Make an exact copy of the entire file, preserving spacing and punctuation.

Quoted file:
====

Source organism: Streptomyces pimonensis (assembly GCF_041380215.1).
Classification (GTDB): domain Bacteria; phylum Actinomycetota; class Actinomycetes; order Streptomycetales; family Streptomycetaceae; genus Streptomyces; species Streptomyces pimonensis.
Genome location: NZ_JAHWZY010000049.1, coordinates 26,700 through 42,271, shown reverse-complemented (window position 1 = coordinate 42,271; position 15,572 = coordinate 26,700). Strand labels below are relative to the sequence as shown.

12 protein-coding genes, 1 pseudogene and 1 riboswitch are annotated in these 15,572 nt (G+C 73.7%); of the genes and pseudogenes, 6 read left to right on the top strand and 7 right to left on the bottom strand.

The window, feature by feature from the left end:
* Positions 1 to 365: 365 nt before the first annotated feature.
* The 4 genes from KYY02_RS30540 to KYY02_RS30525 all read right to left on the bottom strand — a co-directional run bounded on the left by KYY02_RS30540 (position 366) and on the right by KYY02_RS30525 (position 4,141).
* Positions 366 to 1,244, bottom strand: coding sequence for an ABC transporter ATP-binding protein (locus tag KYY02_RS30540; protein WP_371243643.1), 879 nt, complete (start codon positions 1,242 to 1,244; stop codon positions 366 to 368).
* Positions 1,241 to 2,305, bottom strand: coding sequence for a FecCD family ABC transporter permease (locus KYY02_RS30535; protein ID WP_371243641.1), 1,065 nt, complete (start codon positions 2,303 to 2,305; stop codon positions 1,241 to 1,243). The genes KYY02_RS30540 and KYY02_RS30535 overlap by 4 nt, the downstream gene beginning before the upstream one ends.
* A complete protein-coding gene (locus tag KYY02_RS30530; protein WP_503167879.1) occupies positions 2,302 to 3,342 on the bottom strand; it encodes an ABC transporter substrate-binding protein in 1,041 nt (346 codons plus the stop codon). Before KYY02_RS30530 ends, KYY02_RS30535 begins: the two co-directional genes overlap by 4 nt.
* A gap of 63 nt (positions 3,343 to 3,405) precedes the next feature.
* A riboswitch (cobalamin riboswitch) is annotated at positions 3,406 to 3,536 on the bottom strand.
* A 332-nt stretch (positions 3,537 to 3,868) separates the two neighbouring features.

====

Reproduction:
Source organism: Streptomyces pimonensis (assembly GCF_041380215.1).
Classification (GTDB): domain Bacteria; phylum Actinomycetota; class Actinomycetes; order Streptomycetales; family Streptomycetaceae; genus Streptomyces; species Streptomyces pimonensis.
Genome location: NZ_JAHWZY010000049.1, coordinates 26,700 through 42,271, shown reverse-complemented (window position 1 = coordinate 42,271; position 15,572 = coordinate 26,700). Strand labels below are relative to the sequence as shown.

12 protein-coding genes, 1 pseudogene and 1 riboswitch are annotated in these 15,572 nt (G+C 73.7%); of the genes and pseudogenes, 6 read left to right on the top strand and 7 right to left on the bottom strand.

The window, feature by feature from the left end:
* Positions 1 to 365: 365 nt before the first annotated feature.
* The 4 genes from KYY02_RS30540 to KYY02_RS30525 all read right to left on the bottom strand — a co-directional run bounded on the left by KYY02_RS30540 (position 366) and on the right by KYY02_RS30525 (position 4,141).
* Positions 366 to 1,244, bottom strand: coding sequence for an ABC transporter ATP-binding protein (locus tag KYY02_RS30540; protein WP_371243643.1), 879 nt, complete (start codon positions 1,242 to 1,244; stop codon positions 366 to 368).
* Positions 1,241 to 2,305, bottom strand: coding sequence for a FecCD family ABC transporter permease (locus KYY02_RS30535; protein ID WP_371243641.1), 1,065 nt, complete (start codon positions 2,303 to 2,305; stop codon positions 1,241 to 1,243). The genes KYY02_RS30540 and KYY02_RS30535 overlap by 4 nt, the downstream gene beginning before the upstream one ends.
* A complete protein-coding gene (locus tag KYY02_RS30530; protein WP_503167879.1) occupies positions 2,302 to 3,342 on the bottom strand; it encodes an ABC transporter substrate-binding protein in 1,041 nt (346 codons plus the stop codon). Before KYY02_RS30530 ends, KYY02_RS30535 begins: the two co-directional genes overlap by 4 nt.
* A gap of 63 nt (positions 3,343 to 3,405) precedes the next feature.
* A riboswitch (cobalamin riboswitch) is annotated at positions 3,406 to 3,536 on the bottom strand.
* A 332-nt stretch (positions 3,537 to 3,868) separates the two neighbouring features.